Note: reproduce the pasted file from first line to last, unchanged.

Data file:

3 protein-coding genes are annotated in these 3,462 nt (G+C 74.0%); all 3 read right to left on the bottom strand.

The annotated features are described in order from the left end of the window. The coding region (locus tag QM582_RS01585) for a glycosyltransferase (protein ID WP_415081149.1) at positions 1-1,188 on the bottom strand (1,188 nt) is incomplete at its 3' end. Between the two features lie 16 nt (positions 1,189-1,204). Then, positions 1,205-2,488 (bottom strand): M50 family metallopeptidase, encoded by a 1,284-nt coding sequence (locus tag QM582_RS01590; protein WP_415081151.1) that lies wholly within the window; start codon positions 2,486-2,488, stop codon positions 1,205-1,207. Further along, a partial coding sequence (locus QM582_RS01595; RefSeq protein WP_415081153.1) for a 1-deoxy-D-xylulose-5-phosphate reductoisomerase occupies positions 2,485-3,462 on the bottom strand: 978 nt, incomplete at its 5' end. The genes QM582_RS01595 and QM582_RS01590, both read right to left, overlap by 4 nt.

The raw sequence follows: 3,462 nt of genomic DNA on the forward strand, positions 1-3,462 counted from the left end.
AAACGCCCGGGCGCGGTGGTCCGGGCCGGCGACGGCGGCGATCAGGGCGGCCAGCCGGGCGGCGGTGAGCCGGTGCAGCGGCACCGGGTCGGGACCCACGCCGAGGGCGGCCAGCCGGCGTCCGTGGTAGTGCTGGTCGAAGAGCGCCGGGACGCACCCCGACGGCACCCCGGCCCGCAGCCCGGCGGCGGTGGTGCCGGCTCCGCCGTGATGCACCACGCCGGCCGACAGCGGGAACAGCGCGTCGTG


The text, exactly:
3 protein-coding genes are annotated in these 3,462 nt (G+C 74.0%); all 3 read right to left on the bottom strand.

The annotated features are described in order from the left end of the window. The coding region (locus tag QM582_RS01585) for a glycosyltransferase (protein ID WP_415081149.1) at positions 1-1,188 on the bottom strand (1,188 nt) is incomplete at its 3' end. Between the two features lie 16 nt (positions 1,189-1,204). Then, positions 1,205-2,488 (bottom strand): M50 family metallopeptidase, encoded by a 1,284-nt coding sequence (locus tag QM582_RS01590; protein WP_415081151.1) that lies wholly within the window; start codon positions 2,486-2,488, stop codon positions 1,205-1,207. Further along, a partial coding sequence (locus QM582_RS01595; RefSeq protein WP_415081153.1) for a 1-deoxy-D-xylulose-5-phosphate reductoisomerase occupies positions 2,485-3,462 on the bottom strand: 978 nt, incomplete at its 5' end. The genes QM582_RS01595 and QM582_RS01590, both read right to left, overlap by 4 nt.

The raw sequence follows: 3,462 nt of genomic DNA on the forward strand, positions 1-3,462 counted from the left end.
AAACGCCCGGGCGCGGTGGTCCGGGCCGGCGACGGCGGCGATCAGGGCGGCCAGCCGGGCGGCGGTGAGCCGGTGCAGCGGCACCGGGTCGGGACCCACGCCGAGGGCGGCCAGCCGGCGTCCGTGGTAGTGCTGGTCGAAGAGCGCCGGGACGCACCCCGACGGCACCCCGGCCCGCAGCCCGGCGGCGGTGGTGCCGGCTCCGCCGTGATGCACCACGCCGGCCGACAGCGGGAACAGCGCGTCGTG